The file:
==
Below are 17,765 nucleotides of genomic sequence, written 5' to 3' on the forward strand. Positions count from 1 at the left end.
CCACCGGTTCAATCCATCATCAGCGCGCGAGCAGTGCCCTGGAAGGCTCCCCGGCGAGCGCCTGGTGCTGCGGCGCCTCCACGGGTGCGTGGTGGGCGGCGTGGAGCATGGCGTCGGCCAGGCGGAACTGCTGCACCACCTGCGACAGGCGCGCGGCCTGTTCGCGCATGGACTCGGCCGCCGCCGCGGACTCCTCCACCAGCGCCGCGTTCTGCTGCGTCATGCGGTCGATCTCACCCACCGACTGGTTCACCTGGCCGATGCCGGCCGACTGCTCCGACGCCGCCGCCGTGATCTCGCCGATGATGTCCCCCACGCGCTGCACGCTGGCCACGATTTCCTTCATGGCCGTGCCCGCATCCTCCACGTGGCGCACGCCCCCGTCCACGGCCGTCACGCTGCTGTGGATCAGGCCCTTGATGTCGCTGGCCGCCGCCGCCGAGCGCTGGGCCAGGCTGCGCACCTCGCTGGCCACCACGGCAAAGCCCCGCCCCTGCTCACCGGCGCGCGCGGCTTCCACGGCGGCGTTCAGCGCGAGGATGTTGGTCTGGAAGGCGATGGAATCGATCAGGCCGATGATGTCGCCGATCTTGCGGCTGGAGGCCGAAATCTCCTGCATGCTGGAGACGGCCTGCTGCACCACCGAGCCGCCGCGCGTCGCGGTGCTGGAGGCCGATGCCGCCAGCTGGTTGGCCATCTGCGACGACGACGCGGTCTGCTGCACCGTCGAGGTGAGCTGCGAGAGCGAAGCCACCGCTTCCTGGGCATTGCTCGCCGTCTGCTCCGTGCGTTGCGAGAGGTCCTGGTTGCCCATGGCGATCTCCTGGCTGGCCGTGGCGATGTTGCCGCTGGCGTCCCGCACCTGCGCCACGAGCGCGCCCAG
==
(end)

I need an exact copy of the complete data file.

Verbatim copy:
Below are 17,765 nucleotides of genomic sequence, written 5' to 3' on the forward strand. Positions count from 1 at the left end.
CCACCGGTTCAATCCATCATCAGCGCGCGAGCAGTGCCCTGGAAGGCTCCCCGGCGAGCGCCTGGTGCTGCGGCGCCTCCACGGGTGCGTGGTGGGCGGCGTGGAGCATGGCGTCGGCCAGGCGGAACTGCTGCACCACCTGCGACAGGCGCGCGGCCTGTTCGCGCATGGACTCGGCCGCCGCCGCGGACTCCTCCACCAGCGCCGCGTTCTGCTGCGTCATGCGGTCGATCTCACCCACCGACTGGTTCACCTGGCCGATGCCGGCCGACTGCTCCGACGCCGCCGCCGTGATCTCGCCGATGATGTCCCCCACGCGCTGCACGCTGGCCACGATTTCCTTCATGGCCGTGCCCGCATCCTCCACGTGGCGCACGCCCCCGTCCACGGCCGTCACGCTGCTGTGGATCAGGCCCTTGATGTCGCTGGCCGCCGCCGCCGAGCGCTGGGCCAGGCTGCGCACCTCGCTGGCCACCACGGCAAAGCCCCGCCCCTGCTCACCGGCGCGCGCGGCTTCCACGGCGGCGTTCAGCGCGAGGATGTTGGTCTGGAAGGCGATGGAATCGATCAGGCCGATGATGTCGCCGATCTTGCGGCTGGAGGCCGAAATCTCCTGCATGCTGGAGACGGCCTGCTGCACCACCGAGCCGCCGCGCGTCGCGGTGCTGGAGGCCGATGCCGCCAGCTGGTTGGCCATCTGCGACGACGACGCGGTCTGCTGCACCGTCGAGGTGAGCTGCGAGAGCGAAGCCACCGCTTCCTGGGCATTGCTCGCCGTCTGCTCCGTGCGTTGCGAGAGGTCCTGGTTGCCCATGGCGATCTCCTGGCTGGCCGTGGCGATGTTGCCGCTGGCGTCCCGCACCTGCGCCACGAGCGCGCCCAG